The TT stage on day 2 gives riders a lie in, with the first riders out at 10am. It may only be 16km, but save the legs for the final 2km. The first half is flat, passing alongside the beach front, but soon gets gritty as it heads into the coastal Serra Gelada National Park, just above Benidorm. The final 2km up to its highest point at the telecommunications mast is the steepest riding of the whole race, boasting the steepest continuous km section of paved road in Europe, using ‘paved’ in the loosest sense. Ramping up to around 30%, it’s nose to bar before easing off in the final 500m. The 360 degree view from sea to mountains make up for the effort! Obligatory beachfront ice cream stop on the roll back to the hotel.
The Cap Negret hotel caters well for the cyclist, with plentiful secure storage for bikes, a workshop station and 2 jet washes, although it’ll just be dust you’ll be washing off. There’s even a washing machine in the storage area. With a large pool area and a deep blue sea a mere few steps away, it’s ideal for relaxing post stage. The sea will still be indubitably cold in January, but cold immersion is recommended for recovery, right? Nutrition wise, you’ll never be left wanting at meal times as the hotel serves up wholesome food to suit all diets and there is plenty of it. Though if you have a taste for good coffee, you may want to bring your own coffee maker, such as an Aeropress!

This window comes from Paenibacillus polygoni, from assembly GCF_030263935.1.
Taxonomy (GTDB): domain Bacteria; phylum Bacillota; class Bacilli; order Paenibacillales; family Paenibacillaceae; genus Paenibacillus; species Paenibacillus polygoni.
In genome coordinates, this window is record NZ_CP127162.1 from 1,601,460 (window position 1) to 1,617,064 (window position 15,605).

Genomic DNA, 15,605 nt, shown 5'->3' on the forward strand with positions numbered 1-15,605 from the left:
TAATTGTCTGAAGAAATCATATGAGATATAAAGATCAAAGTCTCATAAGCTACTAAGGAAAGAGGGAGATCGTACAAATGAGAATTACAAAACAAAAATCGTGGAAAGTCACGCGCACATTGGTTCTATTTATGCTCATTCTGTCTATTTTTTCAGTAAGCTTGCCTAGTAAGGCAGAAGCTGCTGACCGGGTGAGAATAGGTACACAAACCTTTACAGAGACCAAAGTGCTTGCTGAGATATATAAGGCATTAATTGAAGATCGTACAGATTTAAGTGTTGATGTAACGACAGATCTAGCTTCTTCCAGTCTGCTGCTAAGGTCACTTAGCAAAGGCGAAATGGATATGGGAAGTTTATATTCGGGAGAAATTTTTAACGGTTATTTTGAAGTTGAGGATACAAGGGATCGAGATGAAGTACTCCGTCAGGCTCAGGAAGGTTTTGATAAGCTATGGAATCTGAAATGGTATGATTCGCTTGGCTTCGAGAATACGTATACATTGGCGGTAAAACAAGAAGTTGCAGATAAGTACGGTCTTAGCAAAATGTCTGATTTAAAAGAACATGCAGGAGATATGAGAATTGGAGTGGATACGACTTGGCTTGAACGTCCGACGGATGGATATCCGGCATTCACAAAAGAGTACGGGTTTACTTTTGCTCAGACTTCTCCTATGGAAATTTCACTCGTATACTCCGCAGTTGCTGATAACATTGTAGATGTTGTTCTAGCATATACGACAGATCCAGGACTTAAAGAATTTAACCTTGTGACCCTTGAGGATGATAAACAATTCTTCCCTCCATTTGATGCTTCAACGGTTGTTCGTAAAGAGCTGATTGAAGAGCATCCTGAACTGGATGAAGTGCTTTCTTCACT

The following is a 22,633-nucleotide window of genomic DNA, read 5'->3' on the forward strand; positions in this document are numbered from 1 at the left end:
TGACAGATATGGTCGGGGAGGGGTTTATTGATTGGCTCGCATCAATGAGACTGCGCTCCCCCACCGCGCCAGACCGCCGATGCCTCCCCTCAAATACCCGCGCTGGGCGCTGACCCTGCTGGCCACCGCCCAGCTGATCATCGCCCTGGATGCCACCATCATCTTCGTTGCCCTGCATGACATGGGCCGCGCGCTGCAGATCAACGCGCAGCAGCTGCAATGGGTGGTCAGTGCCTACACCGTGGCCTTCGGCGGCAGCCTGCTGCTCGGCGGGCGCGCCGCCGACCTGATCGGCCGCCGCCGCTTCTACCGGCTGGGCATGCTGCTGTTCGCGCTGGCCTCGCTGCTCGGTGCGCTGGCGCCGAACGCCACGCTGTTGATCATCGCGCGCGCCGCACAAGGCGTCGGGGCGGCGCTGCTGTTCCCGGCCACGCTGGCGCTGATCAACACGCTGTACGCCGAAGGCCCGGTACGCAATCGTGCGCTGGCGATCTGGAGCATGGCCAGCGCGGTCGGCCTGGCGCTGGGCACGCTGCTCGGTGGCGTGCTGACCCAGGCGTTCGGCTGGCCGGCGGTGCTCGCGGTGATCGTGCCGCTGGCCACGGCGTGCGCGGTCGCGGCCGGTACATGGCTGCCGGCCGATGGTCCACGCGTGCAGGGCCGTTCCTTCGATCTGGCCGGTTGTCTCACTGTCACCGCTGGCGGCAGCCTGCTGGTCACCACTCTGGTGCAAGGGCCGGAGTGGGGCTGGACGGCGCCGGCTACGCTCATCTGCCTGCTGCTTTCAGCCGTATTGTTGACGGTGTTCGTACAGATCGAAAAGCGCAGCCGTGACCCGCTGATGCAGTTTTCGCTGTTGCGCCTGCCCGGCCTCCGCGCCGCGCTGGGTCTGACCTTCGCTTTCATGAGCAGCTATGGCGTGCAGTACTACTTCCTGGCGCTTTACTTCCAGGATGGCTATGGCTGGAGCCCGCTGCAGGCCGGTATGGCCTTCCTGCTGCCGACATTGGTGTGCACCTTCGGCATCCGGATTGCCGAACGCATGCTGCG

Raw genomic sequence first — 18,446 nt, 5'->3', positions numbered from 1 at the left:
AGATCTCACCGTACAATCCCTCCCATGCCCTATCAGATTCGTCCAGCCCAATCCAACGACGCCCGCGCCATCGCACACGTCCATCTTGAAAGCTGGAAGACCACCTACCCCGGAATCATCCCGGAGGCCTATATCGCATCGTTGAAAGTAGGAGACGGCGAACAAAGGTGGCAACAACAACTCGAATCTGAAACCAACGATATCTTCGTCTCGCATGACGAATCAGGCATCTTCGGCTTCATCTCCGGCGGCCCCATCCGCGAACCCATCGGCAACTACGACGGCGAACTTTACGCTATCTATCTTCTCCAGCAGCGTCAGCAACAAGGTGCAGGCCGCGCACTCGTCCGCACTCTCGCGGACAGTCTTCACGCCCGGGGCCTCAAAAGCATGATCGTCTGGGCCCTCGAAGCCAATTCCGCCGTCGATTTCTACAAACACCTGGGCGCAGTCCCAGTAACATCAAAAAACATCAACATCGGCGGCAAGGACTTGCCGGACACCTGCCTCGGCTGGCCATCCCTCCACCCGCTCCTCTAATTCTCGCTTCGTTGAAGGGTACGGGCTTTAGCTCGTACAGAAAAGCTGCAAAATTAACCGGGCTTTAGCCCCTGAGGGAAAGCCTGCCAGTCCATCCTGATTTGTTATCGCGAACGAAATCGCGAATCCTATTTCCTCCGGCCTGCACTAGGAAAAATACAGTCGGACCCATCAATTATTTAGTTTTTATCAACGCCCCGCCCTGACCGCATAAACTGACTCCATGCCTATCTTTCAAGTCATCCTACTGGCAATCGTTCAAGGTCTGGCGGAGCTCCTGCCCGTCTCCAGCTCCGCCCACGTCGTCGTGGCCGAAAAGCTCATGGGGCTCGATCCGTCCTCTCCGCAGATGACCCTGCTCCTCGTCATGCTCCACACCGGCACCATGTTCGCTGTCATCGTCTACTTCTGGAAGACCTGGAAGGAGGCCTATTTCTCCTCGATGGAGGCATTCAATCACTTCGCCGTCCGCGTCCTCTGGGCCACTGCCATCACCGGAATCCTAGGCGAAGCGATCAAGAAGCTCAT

For non racing partners and family members, there are plenty of places to visit and relax in the area, especially the old towns of Altea and Polop. The mountain top Castell de Guadalest is worth the trip inland. If you are into your wine, the nearby vineyard of Bogegas Mendoza is well worth a visit, if anything, to taste the deep variety of wines they produce.
Logistics of a stage race can sometimes put riders off, but the CBBR keeps things as simple as possible, despite the different stage start points. Altea is an hour’s drive from Alicante airport and car hire from the airport is a good option given the cost of transfer buses to/from Altea and the comparative low cost of car hire. This also gives hassle free options of traveling around in the afternoons and getting to stage 1 and 3 starts,
With cheap mid winter flights to Alicante and racing on dusty trails, the CBBR is a top option in the racing calendar. The area being family friendly and with racing done by lunchtime, it could be an ideal winter break. The trails are just what the modern xc bike is designed for, the singletracks will never disappoint and each stage includes sufficient challenge to keep the pro/elites and amateurs alike happy. The overall distance is enough for an early season opener and although it is more of a climber’s course, all those metres gained are made up for with grand vistas and descents that’ll leave you grinning from ear to ear by the end. Check it out; Costa Blanca Bike Race.